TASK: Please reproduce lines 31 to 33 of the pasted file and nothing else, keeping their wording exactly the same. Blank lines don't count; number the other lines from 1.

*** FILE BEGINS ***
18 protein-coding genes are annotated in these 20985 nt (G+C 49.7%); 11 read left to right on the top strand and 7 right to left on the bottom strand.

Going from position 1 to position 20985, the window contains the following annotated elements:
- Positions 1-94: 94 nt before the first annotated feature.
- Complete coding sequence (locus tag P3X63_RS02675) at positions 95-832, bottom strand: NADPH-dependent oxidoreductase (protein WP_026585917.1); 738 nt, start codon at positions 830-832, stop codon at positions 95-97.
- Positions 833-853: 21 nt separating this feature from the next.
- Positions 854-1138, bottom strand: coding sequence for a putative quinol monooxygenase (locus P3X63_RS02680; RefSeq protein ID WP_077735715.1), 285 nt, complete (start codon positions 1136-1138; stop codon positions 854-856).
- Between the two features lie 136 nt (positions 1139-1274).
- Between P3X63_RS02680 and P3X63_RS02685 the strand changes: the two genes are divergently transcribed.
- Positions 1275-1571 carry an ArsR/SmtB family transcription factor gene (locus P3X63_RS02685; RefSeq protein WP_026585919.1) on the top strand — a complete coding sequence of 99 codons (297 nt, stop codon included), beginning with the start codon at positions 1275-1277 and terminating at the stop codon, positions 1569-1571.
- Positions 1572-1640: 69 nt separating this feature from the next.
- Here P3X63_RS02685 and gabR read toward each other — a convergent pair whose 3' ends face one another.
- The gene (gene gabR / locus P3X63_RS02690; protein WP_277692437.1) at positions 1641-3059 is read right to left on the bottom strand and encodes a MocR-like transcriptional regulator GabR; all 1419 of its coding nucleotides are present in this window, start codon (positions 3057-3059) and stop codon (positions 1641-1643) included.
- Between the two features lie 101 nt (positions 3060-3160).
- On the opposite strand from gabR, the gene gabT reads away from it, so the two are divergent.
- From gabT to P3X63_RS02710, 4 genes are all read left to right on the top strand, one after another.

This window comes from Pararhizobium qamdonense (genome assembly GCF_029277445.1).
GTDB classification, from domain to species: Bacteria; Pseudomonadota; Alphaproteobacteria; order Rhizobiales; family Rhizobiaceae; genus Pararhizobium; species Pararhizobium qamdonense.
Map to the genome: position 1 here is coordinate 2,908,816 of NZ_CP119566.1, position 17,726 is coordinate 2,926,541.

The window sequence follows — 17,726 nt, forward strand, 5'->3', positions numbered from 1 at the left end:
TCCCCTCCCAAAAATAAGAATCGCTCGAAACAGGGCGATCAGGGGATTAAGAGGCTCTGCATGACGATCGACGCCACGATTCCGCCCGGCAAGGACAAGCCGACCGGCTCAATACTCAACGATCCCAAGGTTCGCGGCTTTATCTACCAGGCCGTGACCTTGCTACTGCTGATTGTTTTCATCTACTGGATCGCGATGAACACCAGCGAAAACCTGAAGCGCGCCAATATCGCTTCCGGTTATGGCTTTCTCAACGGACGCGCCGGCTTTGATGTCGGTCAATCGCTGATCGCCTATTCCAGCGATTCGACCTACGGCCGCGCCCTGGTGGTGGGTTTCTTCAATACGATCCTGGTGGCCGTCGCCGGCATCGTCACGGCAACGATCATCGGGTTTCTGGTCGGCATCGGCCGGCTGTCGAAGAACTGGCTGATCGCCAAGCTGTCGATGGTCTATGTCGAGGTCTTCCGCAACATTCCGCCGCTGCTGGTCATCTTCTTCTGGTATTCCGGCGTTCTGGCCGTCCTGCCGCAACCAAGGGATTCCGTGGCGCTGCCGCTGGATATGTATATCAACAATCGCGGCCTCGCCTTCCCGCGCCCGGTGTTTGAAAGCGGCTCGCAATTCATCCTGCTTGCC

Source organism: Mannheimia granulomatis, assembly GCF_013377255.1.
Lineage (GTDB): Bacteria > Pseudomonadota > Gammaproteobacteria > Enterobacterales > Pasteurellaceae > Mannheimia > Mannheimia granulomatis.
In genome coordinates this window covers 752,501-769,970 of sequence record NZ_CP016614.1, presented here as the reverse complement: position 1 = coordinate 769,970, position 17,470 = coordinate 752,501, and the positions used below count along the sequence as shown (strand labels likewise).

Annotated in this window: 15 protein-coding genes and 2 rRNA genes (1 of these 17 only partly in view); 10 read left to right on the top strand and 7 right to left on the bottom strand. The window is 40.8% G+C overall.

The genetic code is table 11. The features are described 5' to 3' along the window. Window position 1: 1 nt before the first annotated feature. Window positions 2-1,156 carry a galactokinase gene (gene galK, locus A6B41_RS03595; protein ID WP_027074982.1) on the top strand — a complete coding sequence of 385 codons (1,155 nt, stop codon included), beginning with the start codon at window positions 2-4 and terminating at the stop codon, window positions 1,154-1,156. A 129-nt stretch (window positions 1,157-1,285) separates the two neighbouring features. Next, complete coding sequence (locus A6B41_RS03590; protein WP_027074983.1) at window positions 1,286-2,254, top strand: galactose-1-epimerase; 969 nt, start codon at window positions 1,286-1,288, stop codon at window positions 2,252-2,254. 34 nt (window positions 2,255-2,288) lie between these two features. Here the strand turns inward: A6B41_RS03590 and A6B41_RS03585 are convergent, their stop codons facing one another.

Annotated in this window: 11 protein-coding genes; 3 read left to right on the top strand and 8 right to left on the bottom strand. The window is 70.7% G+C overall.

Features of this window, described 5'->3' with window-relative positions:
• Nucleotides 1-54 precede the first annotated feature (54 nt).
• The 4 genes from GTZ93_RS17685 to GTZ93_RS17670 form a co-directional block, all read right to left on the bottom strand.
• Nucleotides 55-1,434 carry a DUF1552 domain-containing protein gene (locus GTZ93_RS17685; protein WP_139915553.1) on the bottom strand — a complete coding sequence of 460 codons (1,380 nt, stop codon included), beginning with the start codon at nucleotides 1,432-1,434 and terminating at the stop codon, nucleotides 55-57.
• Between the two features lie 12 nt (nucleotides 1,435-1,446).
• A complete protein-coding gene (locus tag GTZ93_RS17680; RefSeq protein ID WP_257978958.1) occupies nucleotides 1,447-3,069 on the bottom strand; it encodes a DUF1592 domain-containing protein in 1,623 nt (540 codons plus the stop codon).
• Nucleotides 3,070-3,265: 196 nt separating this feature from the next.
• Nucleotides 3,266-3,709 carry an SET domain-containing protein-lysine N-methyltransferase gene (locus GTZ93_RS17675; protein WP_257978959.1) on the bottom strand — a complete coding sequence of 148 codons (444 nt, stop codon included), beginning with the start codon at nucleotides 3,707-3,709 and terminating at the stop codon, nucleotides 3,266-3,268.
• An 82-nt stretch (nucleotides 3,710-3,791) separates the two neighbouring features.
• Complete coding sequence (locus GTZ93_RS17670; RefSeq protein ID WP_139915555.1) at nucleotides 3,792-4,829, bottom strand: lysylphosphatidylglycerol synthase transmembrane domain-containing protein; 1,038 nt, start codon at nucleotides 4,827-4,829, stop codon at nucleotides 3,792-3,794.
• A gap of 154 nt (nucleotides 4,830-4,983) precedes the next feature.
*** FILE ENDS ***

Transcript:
• Between the two features lie 12 nt (nucleotides 1,435-1,446).
• A complete protein-coding gene (locus tag GTZ93_RS17680; RefSeq protein ID WP_257978958.1) occupies nucleotides 1,447-3,069 on the bottom strand; it encodes a DUF1592 domain-containing protein in 1,623 nt (540 codons plus the stop codon).
• Nucleotides 3,070-3,265: 196 nt separating this feature from the next.